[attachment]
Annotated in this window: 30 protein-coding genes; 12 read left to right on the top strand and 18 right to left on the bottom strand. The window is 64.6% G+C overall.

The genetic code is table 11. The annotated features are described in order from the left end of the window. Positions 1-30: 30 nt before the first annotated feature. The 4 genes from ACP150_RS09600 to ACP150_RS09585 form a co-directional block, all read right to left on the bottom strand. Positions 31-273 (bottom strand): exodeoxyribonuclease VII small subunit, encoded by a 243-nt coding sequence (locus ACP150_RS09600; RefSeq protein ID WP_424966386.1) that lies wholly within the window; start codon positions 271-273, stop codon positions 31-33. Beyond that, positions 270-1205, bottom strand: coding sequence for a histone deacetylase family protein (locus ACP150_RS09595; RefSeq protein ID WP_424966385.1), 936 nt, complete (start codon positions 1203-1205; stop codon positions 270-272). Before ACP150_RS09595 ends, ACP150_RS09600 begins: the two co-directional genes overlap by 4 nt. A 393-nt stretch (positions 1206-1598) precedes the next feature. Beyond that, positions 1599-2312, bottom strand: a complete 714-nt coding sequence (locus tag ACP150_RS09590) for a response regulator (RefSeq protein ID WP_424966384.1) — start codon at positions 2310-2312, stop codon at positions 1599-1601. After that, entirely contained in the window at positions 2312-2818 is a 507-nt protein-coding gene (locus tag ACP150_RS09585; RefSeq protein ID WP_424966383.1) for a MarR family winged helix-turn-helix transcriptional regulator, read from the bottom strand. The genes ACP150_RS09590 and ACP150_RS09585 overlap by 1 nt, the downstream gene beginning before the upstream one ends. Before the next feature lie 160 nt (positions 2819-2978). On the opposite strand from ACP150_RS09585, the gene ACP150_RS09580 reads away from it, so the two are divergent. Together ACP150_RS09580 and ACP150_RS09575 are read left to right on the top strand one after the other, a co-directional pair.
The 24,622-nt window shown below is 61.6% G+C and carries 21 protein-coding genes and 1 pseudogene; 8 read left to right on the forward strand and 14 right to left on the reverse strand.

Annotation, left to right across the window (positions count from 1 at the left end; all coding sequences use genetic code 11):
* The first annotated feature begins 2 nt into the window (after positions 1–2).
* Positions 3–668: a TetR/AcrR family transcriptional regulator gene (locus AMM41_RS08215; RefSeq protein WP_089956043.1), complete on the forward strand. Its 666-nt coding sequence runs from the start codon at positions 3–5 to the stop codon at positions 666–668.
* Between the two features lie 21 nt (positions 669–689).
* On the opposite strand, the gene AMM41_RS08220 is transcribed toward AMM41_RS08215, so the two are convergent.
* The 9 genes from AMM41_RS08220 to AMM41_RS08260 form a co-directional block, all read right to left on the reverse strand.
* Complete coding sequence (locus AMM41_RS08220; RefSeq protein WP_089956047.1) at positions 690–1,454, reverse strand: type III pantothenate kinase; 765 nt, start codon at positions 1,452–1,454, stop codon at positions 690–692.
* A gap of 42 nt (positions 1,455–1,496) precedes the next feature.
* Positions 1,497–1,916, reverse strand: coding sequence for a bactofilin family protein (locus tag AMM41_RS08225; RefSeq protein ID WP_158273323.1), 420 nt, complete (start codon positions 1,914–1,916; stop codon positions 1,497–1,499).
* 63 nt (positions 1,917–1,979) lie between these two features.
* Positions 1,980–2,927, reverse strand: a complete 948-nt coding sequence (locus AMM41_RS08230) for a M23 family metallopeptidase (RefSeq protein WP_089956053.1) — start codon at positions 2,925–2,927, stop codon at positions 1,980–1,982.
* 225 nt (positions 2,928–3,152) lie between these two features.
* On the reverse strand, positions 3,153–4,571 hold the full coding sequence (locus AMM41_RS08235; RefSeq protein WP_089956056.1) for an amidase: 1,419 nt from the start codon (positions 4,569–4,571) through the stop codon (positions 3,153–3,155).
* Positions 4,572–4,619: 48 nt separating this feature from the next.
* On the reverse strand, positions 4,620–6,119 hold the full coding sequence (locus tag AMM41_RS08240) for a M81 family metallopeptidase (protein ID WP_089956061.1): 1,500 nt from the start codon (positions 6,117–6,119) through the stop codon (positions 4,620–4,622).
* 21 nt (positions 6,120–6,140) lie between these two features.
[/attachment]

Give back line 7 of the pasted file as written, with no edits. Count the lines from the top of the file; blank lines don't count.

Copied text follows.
* Between the two features lie 21 nt (positions 669–689).